# Optics Question - How is light divided into a 2d image?

1. Sep 28, 2011

### phys_person

The theory seems simple. Light strikes the film in a camera, or a CCD and the different regions of intensity are recorded. But what I can't get my head over, is how a different portion of the film strip or CCD *knows* which part of the image it is supposed to be representing.

For example, if I was to make a series of pinholes in a sheet of paper, I could view out of each one of them a complete image that is nearly identical to the the image from the hole beside it. If I was to try and record some details about the image, such as light intensity, general colour, it would have identical results as the hole beside it. How can a series of readings from a film or CCD be constructed to make a complete image? How can one small piece say it's looking at blue, and another small piece say it's looking at red? I just don't get how the image is divided up like that. When the total light information striking a small point on a 2d plane, should be almost completely identical to another small point beside it.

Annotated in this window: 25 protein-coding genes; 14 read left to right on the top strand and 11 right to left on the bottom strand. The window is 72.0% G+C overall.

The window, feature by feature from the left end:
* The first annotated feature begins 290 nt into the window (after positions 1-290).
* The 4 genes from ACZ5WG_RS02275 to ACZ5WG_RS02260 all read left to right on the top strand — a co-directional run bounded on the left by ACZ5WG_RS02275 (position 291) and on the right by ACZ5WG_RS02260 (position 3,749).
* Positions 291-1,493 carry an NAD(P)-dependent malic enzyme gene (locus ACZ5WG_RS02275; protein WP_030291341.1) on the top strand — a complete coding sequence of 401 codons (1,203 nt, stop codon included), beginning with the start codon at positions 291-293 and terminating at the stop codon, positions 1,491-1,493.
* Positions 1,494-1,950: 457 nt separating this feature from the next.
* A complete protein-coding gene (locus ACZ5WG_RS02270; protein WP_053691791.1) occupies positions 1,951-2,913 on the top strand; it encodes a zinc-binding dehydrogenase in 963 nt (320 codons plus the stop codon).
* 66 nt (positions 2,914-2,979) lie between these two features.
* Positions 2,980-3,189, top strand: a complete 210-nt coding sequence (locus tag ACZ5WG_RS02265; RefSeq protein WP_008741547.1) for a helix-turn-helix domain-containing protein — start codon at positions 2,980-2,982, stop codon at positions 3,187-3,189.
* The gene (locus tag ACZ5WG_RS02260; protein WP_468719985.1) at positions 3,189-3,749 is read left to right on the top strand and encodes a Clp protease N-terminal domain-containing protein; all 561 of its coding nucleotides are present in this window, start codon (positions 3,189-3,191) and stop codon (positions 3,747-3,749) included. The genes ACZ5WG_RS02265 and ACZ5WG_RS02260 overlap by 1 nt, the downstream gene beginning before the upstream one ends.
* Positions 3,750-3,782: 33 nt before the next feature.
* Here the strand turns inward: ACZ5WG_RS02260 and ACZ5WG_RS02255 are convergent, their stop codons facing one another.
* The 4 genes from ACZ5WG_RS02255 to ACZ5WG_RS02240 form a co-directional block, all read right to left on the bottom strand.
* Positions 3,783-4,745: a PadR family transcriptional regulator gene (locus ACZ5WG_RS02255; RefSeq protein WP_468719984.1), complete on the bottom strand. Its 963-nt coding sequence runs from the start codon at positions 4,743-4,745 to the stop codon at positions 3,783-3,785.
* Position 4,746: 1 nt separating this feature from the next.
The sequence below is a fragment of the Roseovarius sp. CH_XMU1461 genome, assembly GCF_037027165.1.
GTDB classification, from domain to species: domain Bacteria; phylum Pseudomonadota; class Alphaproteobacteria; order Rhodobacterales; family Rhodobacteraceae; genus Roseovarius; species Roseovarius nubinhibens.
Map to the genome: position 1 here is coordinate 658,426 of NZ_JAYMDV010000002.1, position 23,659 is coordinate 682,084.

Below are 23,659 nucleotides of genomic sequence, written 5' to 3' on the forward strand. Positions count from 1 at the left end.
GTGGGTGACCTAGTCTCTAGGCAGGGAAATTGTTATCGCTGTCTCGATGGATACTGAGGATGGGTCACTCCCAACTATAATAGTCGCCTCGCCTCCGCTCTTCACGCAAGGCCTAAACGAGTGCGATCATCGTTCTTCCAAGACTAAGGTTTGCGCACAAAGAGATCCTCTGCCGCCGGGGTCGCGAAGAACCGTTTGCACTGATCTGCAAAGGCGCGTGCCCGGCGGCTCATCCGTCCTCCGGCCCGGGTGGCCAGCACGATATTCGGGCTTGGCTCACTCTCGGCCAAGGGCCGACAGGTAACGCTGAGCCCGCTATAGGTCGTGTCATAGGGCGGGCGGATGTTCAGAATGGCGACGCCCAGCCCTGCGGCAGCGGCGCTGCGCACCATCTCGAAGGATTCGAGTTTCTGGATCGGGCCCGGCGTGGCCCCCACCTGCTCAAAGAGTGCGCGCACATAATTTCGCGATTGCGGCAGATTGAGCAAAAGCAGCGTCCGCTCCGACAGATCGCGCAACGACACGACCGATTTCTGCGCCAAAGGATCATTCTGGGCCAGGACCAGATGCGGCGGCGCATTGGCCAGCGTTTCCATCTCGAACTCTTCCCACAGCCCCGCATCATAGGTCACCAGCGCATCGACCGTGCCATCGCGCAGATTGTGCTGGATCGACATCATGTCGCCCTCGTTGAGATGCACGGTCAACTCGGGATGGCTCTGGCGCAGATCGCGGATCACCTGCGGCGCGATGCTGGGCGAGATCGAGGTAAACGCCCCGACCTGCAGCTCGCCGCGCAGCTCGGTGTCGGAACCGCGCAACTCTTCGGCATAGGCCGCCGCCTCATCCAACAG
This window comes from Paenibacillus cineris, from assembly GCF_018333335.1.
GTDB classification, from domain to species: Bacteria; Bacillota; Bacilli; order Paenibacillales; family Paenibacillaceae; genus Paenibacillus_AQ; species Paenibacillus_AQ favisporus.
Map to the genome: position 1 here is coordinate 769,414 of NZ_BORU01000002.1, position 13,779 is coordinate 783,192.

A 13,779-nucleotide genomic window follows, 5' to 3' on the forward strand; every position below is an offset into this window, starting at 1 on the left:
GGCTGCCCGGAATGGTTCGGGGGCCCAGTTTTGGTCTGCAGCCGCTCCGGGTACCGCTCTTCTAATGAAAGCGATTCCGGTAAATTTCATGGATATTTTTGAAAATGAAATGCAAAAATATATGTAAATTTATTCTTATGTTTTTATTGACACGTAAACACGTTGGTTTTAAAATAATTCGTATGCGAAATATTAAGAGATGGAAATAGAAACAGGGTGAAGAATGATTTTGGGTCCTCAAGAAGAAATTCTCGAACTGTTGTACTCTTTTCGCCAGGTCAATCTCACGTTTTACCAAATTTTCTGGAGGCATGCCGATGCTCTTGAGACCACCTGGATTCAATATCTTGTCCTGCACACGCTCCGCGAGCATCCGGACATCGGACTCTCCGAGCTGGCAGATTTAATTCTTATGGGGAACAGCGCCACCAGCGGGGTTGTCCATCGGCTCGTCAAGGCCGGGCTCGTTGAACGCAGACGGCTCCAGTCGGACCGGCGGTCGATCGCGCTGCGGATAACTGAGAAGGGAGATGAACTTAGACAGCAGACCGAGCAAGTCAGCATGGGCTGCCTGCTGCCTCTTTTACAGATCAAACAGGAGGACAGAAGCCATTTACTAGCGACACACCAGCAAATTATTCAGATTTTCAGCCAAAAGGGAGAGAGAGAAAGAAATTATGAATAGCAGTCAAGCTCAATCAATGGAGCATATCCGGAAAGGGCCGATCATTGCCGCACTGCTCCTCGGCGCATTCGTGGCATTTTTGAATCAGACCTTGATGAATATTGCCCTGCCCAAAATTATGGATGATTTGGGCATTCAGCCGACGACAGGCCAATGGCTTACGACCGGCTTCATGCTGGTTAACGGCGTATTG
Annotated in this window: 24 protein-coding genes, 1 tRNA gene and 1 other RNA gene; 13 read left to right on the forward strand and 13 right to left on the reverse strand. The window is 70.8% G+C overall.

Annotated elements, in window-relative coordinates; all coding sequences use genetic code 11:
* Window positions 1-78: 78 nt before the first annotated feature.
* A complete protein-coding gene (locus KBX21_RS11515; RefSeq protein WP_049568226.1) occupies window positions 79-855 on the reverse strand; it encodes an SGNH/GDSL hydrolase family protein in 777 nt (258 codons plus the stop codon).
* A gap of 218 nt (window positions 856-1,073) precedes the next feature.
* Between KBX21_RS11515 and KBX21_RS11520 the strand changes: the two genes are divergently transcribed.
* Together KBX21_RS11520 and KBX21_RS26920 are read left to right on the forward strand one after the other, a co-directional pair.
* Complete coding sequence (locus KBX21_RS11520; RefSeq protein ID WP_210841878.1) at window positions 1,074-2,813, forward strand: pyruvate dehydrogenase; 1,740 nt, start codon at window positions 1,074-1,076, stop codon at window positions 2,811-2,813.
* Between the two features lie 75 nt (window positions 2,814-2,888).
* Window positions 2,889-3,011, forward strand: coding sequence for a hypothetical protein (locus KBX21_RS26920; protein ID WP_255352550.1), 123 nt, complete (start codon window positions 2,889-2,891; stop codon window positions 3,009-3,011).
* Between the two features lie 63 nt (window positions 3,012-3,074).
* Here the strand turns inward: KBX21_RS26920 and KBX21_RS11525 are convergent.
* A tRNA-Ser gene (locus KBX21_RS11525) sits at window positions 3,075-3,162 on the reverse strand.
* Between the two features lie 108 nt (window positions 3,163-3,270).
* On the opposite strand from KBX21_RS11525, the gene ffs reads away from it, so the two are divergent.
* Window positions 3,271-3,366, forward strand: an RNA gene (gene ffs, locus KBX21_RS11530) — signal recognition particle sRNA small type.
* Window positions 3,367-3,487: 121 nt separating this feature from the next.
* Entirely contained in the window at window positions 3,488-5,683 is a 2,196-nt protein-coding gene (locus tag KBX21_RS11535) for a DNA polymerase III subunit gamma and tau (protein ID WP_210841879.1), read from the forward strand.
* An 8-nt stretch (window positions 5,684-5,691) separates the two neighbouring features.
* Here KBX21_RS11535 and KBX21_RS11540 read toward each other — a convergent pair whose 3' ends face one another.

2. Sep 29, 2011

### JeffKoch

I think you are confused here, in fact I'm not following your point, but light doesn't just strike film or a CCD in a camera, if that's all that happened then every pixel would show the same brightness and color. The light goes through a lens that forms an image on the surface of the film or CCD, and that image shows different levels of brightness depending on where each pixel is located with respect to the image. It also shows different colors depending on where the pixel is located, if the object that is being imaged by the lens emits or reflects different colors by different amounts. The key here is the lens, without that you don't have a camera.

3. Sep 29, 2011

### Andy Resnick

Echoing Jeff, I think you (the OP) is neglecting the function your eye in your thought experiment.

4. Sep 29, 2011

### phys_person

It seems as though you are saying the lens breaks up an image into different portions of light across a 2d plane. If so, how can I see pretty much see the same total image out of different portions of the lens in someone's eye glasses? What about light passing through a window? What about a window with a slight bend that is not even noticeable to the eye? Just what kind of changes does the light have to undergo to become a 2d map of an image?

As opposed to just "regular" light that would seem the same from different spots.

Thank you

5. Sep 29, 2011

### galtsgulchb

phys_person: The best way to understand what is happening is to do a VERY simple experiment. Do you have a magnifying glass? You can buy a cheap one one (about \$1) at your local drug store since the elderly use them for reading. Stand opposite a window in your house, during the daytime so you have plenty of light, and place the magnifying glass a few inches from the wall. You will see an inverted image on your wall of what you see outside. Now imagine a CCD camera placed at the location of the wall.

Last edited: Sep 29, 2011